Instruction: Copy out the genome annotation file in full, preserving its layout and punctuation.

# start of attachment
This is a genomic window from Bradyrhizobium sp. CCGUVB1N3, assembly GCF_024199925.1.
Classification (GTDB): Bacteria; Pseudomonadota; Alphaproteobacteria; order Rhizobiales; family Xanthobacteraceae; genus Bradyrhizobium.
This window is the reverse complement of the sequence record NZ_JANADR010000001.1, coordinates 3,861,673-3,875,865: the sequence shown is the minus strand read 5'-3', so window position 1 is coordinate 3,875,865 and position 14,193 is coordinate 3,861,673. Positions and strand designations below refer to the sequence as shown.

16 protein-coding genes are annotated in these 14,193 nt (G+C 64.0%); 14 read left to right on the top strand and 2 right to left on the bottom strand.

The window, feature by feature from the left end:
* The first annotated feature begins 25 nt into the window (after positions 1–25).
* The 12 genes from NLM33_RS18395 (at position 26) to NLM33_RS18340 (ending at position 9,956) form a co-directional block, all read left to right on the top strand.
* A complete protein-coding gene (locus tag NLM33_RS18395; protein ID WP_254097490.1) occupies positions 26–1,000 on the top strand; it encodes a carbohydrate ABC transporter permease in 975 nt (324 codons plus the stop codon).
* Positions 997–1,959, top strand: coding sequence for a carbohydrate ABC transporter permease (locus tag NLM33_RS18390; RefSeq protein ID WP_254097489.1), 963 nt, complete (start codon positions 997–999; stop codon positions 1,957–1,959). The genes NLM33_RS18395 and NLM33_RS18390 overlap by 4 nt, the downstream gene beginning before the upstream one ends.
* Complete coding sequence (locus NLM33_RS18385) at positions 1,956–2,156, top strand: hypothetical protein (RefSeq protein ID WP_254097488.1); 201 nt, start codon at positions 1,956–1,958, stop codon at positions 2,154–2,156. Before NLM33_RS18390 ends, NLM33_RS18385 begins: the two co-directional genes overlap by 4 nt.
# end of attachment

This is a genomic window from Bradyrhizobium sp. CCGUVB1N3, assembly GCF_024199925.1.
Classification (GTDB): Bacteria; Pseudomonadota; Alphaproteobacteria; order Rhizobiales; family Xanthobacteraceae; genus Bradyrhizobium.
This window is the reverse complement of the sequence record NZ_JANADR010000001.1, coordinates 3,861,673-3,875,865: the sequence shown is the minus strand read 5'-3', so window position 1 is coordinate 3,875,865 and position 14,193 is coordinate 3,861,673. Positions and strand designations below refer to the sequence as shown.

16 protein-coding genes are annotated in these 14,193 nt (G+C 64.0%); 14 read left to right on the top strand and 2 right to left on the bottom strand.

The window, feature by feature from the left end:
* The first annotated feature begins 25 nt into the window (after positions 1–25).
* The 12 genes from NLM33_RS18395 (at position 26) to NLM33_RS18340 (ending at position 9,956) form a co-directional block, all read left to right on the top strand.
* A complete protein-coding gene (locus tag NLM33_RS18395; protein ID WP_254097490.1) occupies positions 26–1,000 on the top strand; it encodes a carbohydrate ABC transporter permease in 975 nt (324 codons plus the stop codon).
* Positions 997–1,959, top strand: coding sequence for a carbohydrate ABC transporter permease (locus tag NLM33_RS18390; RefSeq protein ID WP_254097489.1), 963 nt, complete (start codon positions 997–999; stop codon positions 1,957–1,959). The genes NLM33_RS18395 and NLM33_RS18390 overlap by 4 nt, the downstream gene beginning before the upstream one ends.
* Complete coding sequence (locus NLM33_RS18385) at positions 1,956–2,156, top strand: hypothetical protein (RefSeq protein ID WP_254097488.1); 201 nt, start codon at positions 1,956–1,958, stop codon at positions 2,154–2,156. Before NLM33_RS18390 ends, NLM33_RS18385 begins: the two co-directional genes overlap by 4 nt.